Something that I think a lot of software developers have dealt with when building high availability web applications is how to manage distributed cache. It's one thing to be able to get your data/objects into cache, but it's another thing to come up with a great cache synchronization architecture that's reliable and scalable. To break down the common synchronization problem simply: In a load balanced environment, how do changes made on one server, force cache purging on other servers in the farm?
This problem has resulted in the creation of distributed caching frameworks, and the emergence of a caching tier. There's been a couple of frameworks that have been available for some time now. Some are free (memcached) and some that aren't (NCache). Now Microsoft is entering the game with a distributed caching framework code named "Velocity".
Velocity solves this problem by providing the infrastructure required to keep caches synchronized across application boundaries. It essentially fuses memory across application and network boundaries, providing a unified view of a cache from a distributed application.
The key features of Velocity are:
- It can cache any CLR object that has been declared as Serializable (either through the SerializableAttribute, or by implementing the ISerializable interface).
- Through configuration, caches can embedded into your application, or accessed over the network.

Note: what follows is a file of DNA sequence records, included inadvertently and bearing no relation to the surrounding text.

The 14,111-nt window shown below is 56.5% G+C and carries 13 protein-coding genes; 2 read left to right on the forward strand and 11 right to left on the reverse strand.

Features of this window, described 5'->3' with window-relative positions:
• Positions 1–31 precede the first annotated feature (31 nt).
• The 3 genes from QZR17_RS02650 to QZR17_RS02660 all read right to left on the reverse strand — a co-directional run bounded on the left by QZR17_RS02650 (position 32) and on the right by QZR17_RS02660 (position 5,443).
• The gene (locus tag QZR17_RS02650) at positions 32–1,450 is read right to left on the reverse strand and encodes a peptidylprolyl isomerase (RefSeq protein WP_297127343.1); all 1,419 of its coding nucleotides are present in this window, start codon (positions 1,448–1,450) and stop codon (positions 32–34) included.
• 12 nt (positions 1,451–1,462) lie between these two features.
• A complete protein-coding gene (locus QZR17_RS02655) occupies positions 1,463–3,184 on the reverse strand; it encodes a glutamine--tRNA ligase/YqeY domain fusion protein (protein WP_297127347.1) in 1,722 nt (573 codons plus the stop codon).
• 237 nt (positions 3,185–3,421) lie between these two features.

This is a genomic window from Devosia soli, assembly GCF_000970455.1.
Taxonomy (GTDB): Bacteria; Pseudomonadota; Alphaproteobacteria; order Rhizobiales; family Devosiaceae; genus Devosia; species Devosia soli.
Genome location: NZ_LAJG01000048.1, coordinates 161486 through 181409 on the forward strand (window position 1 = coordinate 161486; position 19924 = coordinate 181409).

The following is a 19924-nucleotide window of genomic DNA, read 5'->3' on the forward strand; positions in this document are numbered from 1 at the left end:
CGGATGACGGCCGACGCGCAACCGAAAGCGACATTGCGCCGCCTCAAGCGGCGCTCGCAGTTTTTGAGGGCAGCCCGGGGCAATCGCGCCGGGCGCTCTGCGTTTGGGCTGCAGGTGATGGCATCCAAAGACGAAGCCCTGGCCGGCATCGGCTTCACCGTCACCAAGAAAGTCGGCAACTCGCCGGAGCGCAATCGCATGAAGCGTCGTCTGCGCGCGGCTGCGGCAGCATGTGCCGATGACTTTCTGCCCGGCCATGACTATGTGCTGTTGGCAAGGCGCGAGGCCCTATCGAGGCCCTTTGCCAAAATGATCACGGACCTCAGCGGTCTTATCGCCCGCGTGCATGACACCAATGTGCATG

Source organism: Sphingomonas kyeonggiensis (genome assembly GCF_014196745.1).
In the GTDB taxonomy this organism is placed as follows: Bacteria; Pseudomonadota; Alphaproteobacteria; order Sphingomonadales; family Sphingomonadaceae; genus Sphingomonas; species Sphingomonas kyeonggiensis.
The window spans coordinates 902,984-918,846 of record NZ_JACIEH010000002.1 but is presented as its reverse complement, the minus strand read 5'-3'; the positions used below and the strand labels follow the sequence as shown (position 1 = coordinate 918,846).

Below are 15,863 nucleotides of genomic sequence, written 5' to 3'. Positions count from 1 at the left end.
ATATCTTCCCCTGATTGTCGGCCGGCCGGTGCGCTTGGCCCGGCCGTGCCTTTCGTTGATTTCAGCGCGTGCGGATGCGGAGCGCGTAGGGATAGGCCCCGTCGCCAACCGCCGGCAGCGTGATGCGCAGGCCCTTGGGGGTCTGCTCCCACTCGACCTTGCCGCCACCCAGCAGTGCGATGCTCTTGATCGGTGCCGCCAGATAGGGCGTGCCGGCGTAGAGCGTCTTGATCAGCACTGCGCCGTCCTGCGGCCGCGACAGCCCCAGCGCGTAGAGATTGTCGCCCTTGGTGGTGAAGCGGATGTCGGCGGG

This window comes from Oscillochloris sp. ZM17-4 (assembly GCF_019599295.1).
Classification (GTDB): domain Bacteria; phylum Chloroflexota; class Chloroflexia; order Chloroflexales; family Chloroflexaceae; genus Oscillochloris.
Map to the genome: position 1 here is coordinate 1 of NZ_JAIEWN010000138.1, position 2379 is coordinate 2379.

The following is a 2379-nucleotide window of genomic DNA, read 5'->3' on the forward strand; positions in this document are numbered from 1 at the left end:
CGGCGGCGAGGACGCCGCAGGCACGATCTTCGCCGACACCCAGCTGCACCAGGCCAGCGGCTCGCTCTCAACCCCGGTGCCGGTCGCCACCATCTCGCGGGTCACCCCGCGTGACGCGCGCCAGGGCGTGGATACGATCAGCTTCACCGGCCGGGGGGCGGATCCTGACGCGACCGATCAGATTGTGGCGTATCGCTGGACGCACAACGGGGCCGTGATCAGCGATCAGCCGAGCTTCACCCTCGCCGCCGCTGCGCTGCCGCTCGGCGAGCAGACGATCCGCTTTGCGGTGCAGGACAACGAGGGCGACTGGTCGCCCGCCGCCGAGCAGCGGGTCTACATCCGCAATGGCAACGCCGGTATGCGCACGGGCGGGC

- Provides another option for session storage by allowing you to configure sessions state to be persisted to the Velocity cache.
- Highly flexible, allowing you to have "regions" of data within the same application to use different caching strategies.
- Highly modular in structure, allowing you to hook in transactions, or even replace the network layer.
The Velocity team is part of the Data Platform group in Microsoft, and in fact Velocity shares the same clustering technology with the team that is building SQL Server Data Services (SSDS), which is a cloud computing initiative from the SQL Server team. The result of this collaboration and sharing is going to be a huge ability to scale this technology to thousands of nodes within a cache.
Additionally, they are working with the MSN.com and Live.com teams to see if those sites could benefit from Velocity. To think, you have the same scaling facility that two of the highest trafficked sites have. For free!
This is an extremely useful technology coming out of Microsoft, and long overdue, and I'm a fan of the way they are putting it together. I'll be posting more about the different configuration options and appropriate uses of